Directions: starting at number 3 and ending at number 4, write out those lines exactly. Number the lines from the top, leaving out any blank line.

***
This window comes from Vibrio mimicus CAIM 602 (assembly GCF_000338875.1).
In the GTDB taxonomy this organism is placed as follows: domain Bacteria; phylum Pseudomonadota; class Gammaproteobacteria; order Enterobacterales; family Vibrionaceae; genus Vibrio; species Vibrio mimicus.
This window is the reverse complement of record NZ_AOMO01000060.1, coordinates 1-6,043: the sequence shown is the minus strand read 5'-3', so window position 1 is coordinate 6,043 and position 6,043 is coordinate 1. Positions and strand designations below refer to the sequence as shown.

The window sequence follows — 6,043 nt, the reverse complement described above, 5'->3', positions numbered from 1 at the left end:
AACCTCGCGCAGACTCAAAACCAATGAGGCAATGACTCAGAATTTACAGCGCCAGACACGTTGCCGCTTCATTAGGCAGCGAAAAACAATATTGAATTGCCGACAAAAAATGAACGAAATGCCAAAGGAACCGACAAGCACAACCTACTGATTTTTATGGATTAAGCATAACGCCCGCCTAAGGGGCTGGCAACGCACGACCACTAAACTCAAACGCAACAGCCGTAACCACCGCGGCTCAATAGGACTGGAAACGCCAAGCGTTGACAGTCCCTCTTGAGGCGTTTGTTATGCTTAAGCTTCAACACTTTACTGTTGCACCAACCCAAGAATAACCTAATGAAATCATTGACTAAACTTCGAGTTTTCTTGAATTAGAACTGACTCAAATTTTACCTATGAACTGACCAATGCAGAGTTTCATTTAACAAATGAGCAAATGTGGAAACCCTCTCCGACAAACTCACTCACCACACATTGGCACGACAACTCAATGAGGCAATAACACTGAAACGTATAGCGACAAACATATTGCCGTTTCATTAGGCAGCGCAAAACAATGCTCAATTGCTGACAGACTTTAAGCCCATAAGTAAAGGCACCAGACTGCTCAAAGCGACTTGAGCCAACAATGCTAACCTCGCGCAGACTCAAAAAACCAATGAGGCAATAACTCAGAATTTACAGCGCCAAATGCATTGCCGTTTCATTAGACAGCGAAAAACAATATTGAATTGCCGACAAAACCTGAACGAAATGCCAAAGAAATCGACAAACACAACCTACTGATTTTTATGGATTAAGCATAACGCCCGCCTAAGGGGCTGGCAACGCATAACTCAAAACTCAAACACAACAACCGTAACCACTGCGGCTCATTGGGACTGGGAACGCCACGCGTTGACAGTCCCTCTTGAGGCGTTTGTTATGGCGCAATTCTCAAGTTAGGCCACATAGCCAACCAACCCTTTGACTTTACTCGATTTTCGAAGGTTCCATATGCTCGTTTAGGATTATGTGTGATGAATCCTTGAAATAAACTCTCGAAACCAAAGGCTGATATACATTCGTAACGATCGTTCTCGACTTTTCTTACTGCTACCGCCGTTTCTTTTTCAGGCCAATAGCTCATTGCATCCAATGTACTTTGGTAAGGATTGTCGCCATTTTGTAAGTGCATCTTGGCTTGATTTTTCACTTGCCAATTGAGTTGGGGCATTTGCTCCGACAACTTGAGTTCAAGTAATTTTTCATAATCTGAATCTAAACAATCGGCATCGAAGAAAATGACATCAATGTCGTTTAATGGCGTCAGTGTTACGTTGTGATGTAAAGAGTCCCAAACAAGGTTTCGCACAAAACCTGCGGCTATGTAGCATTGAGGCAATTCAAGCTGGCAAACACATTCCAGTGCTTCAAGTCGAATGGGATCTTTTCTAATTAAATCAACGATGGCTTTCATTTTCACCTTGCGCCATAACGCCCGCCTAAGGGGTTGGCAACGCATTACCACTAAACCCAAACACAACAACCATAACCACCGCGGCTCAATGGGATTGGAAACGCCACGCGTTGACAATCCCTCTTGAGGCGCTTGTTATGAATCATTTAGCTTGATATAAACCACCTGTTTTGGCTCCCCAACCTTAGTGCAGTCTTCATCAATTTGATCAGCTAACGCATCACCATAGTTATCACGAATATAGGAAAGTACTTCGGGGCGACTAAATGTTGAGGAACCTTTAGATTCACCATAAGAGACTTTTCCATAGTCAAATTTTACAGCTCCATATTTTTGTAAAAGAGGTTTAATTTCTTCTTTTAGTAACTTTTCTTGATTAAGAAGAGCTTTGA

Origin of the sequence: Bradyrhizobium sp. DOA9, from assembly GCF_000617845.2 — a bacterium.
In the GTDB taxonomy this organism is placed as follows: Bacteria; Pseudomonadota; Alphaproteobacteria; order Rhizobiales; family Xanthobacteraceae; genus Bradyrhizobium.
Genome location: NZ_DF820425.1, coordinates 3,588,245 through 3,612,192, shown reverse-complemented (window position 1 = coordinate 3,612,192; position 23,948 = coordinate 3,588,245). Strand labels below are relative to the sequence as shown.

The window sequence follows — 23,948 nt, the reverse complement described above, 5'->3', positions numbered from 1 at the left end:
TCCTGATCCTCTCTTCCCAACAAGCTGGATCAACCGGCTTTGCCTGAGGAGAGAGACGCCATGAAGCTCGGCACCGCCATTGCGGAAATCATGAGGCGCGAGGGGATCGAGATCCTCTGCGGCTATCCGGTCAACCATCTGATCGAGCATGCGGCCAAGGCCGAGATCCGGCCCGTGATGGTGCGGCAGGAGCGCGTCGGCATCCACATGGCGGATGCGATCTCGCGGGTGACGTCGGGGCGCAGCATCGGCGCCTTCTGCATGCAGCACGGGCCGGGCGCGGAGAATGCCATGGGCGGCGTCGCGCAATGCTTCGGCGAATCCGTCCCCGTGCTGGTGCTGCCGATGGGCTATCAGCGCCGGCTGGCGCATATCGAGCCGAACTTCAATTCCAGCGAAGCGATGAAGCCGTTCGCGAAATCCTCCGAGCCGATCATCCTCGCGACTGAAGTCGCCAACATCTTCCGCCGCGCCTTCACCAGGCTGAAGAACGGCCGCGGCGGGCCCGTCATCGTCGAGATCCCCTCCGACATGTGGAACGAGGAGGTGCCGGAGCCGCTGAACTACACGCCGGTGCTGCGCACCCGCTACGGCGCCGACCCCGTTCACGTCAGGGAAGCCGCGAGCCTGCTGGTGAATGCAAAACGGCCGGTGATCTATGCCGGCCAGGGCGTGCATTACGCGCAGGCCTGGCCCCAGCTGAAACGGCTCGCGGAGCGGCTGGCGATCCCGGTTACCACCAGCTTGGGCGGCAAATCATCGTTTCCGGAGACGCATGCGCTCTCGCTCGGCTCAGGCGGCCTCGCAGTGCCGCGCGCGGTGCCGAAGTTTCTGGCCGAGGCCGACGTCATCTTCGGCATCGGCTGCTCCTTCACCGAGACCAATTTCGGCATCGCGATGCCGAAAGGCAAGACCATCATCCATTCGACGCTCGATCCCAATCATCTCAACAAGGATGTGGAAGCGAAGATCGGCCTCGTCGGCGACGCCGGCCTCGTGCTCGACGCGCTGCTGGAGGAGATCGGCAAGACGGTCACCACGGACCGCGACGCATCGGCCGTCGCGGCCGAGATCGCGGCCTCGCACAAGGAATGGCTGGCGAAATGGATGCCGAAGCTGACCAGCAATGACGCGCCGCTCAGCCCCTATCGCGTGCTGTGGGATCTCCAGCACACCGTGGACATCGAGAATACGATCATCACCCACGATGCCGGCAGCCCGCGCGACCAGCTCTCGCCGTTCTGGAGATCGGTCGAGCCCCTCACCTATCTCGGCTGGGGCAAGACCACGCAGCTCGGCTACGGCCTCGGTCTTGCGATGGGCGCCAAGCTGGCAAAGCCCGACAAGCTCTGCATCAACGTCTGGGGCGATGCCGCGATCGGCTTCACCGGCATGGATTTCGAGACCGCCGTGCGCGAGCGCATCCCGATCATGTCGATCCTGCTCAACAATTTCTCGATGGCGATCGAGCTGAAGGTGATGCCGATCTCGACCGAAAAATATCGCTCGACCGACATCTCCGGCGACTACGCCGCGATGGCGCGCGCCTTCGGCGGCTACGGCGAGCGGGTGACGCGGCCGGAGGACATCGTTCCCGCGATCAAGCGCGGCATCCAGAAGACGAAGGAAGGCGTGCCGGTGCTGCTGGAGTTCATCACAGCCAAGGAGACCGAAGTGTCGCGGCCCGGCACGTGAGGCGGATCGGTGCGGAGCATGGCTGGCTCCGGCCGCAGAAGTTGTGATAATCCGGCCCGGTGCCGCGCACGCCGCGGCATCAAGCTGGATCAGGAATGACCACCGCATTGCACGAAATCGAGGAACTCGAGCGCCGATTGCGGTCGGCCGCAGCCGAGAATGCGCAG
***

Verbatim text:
This window is the reverse complement of record NZ_AOMO01000060.1, coordinates 1-6,043: the sequence shown is the minus strand read 5'-3', so window position 1 is coordinate 6,043 and position 6,043 is coordinate 1. Positions and strand designations below refer to the sequence as shown.

The window sequence follows — 6,043 nt, the reverse complement described above, 5'->3', positions numbered from 1 at the left end: